subroutine, #LIMSWI. The polarity of the limit switch may be set with the CN command.
Home Switch
Input for Homing (HM) and Find Edge (FE) instructions. Upon BG following HM or FE, the
motor accelerates to slew speed. A transition on this input will cause the motor to decelerate to a
stop. The polarity of the Home Switch may be set with the CN command.
Input 1 - Input 8 (Isolated)
Input 17 - Input 80 (TTL)
Uncommitted inputs. May be defined by the user to trigger events. Inputs are checked with the
Conditional Jump instruction and After Input instruction or Input Interrupt. Input 1 is latch X,
Input 2 is latch Y, Input 3 is latch Z and Input 4 is latch W if the high speed position latch
function is enabled.
Latch
High speed position latch to capture axis position within 20 nanoseconds on occurrence of latch
signal. AL command arms latch. Input 1 is latch X, Input 2 is latch Y, Input 3 is latch Z and
Input 4 is latch W. Input 9 is latch E, input 10 is latch F, input 11 is latch G, input 12 is latch H.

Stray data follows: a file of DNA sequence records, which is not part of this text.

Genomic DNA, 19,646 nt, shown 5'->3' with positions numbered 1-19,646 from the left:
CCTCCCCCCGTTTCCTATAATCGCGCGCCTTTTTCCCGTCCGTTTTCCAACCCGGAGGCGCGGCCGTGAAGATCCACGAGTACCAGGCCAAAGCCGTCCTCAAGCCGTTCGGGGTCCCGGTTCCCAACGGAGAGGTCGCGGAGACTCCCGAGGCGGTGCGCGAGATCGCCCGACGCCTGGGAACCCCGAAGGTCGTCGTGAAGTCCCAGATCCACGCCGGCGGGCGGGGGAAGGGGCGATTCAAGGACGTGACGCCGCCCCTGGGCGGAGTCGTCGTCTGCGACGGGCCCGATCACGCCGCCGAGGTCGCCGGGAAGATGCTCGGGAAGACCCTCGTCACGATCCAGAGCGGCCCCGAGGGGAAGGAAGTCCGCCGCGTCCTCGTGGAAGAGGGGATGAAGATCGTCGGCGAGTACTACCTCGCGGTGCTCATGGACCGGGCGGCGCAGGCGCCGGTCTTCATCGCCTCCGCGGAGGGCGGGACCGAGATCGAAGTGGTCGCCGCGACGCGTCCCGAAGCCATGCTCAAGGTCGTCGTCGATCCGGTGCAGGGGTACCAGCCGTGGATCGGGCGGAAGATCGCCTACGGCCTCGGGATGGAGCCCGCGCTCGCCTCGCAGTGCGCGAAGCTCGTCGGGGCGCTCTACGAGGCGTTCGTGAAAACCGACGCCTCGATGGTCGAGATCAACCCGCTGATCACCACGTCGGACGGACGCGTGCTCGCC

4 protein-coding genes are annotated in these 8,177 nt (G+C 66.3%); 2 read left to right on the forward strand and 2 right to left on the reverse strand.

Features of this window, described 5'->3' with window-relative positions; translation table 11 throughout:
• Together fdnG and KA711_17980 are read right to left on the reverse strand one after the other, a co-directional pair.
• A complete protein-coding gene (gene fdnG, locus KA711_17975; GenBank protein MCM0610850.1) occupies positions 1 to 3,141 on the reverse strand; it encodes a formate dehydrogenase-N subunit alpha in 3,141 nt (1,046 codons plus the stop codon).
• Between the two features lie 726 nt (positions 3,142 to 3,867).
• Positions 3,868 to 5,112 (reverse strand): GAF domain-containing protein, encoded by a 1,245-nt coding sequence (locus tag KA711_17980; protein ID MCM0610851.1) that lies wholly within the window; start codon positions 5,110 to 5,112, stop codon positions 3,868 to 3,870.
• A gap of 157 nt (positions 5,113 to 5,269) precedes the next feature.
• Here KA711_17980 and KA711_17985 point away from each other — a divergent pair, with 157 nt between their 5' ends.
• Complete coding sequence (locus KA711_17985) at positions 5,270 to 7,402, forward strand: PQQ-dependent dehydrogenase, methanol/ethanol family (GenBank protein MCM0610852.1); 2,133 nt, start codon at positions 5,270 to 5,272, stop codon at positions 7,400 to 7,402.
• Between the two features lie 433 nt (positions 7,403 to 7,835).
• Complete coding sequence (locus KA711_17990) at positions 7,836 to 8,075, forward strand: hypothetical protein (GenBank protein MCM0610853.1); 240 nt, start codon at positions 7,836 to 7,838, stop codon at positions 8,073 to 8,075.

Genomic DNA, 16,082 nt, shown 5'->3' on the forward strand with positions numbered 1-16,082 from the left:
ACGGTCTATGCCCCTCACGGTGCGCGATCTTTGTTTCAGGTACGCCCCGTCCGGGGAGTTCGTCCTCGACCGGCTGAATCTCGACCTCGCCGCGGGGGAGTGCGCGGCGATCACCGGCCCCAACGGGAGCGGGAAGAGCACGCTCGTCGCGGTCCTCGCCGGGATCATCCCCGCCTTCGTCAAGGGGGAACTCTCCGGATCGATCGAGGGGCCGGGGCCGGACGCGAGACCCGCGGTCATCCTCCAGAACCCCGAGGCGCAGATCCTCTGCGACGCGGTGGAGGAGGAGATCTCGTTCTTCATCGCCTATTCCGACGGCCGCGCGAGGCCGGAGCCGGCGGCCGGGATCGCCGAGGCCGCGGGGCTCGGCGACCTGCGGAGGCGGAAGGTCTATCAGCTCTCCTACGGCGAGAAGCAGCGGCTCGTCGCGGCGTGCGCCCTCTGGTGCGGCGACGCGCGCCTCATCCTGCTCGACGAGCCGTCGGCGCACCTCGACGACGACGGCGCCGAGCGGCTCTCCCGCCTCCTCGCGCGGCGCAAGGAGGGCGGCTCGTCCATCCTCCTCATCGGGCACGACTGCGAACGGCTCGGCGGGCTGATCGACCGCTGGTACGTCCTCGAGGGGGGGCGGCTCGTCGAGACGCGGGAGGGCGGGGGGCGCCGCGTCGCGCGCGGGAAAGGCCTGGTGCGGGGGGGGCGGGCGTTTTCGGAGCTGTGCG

182 • Appendices
DMC-1600
Extended I/O of the DMC-1600 Controller
The DMC-1600 controller offers 64 extended I/O points which can be configured as inputs or
outputs in 8 bit increments through software. The I/O points are accessed through a single 80 pin
High Density connector. Rev A&B DMC-16x0 controllers used a 100 pin HD connector.
Configuring the I/O of the DMC-1600
The 64 extended I/O points of the DMC-1600 series controller can be configured in blocks of 8.
The extended I/O is denoted as bits 17-80 and blocks 2-9.
The command, CO, is used to configure the extended I/O as inputs or outputs, in blocks of 8 bits.
The CO command has one field: